With the increasing use of carbapenems in clinic practice, carbapenem-resistant Enterobacteriaceae (CRE) has also increased, thus posing a significant threat to human health.
To assess the effects of CRE colonization active screening and various CRE patient placements implemented in decreasing CRE infection risk.
CRE colonization screening and various CRE patient placements were performed across CRE high-risk departments (PICU, NICU, neonatal wards and hematology departments) between 2017 and 2018, respectively.
In 2018, more than 80% neonatal CRE positive patients were isolated using single room or same room isolation, and more than 50% non-neonatal patients were, with no cohort placement. The CRE nosocomial infection incidences decreased from 1.96% to 0.63% in NICU, and from 0.57% to 0.30% in neonatal wards (all P<0.05) while no significant changes were found in the other departments. The CRE colonization incidence at different length hospital stay (LOS) decreased at 8-14days and >14days LOS in CRE high-risk departments (all P<0.05). In addition, 62.5% clinical strains, 66.7% screening strains, and 74.1% nosocomial infection strains were belonged to CC17 complex group in neonatal isolates; while, 56.6%, 47.5% and 100% strains mentioned above were belonged to CC11 complex group in non-neonatal isolates respectively. The predominant carbapenemase gene was bla (98%) in neonatal and bla (70%) in non-neonatal CR-KP stains.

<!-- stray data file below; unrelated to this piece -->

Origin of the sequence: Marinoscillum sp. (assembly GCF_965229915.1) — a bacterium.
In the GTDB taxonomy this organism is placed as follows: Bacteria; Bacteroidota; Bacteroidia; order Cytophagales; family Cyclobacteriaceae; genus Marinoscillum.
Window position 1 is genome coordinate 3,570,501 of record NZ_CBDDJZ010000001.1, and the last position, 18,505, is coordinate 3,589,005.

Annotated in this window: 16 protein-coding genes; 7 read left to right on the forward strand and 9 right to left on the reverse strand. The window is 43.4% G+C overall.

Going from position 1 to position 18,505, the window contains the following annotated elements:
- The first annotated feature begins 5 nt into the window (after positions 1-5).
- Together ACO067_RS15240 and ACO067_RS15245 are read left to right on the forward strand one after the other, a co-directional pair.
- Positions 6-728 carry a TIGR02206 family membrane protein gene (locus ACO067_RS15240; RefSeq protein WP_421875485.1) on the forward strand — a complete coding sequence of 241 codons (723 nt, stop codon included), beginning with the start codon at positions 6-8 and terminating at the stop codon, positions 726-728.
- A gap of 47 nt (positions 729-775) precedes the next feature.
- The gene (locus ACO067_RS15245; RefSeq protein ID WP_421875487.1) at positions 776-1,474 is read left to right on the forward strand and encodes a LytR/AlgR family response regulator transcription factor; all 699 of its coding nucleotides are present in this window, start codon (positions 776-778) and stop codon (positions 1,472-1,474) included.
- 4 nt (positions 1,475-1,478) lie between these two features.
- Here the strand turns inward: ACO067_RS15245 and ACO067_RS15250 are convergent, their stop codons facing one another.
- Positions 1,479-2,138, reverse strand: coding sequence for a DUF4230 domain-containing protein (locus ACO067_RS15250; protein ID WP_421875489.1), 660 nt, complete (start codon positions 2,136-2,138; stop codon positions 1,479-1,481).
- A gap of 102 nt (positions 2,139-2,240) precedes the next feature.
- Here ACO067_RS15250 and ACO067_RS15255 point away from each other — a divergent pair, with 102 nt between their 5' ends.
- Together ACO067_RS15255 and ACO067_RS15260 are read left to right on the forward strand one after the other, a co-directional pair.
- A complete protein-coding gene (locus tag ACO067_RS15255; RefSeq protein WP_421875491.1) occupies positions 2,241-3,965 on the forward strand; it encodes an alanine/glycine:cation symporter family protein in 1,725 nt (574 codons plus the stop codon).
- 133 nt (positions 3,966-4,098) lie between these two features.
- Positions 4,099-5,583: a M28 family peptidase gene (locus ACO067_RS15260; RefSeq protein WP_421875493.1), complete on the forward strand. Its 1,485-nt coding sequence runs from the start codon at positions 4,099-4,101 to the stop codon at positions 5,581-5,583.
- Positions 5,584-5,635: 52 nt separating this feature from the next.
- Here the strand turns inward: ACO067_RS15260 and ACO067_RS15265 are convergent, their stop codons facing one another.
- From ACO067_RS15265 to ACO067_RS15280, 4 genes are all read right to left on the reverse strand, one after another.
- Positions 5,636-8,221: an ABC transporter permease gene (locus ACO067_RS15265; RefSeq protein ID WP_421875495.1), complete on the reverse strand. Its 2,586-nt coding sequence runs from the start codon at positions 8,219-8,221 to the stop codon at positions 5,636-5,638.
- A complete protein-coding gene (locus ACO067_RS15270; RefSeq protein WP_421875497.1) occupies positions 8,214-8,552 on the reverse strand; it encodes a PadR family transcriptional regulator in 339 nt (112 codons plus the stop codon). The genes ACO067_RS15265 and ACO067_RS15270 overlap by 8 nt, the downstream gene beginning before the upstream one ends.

Active CRE colonization surveillance and CRE positive patient propriety placement may decrease the CRE infection risk. Neonatal and non-neonatal CR-KP isolates showed different CRE molecular characteristics, which could further benefit CRE infection precaution and antibiotic therapy.

Copyright © 2020. Published by Elsevier Ltd.

References

PubMed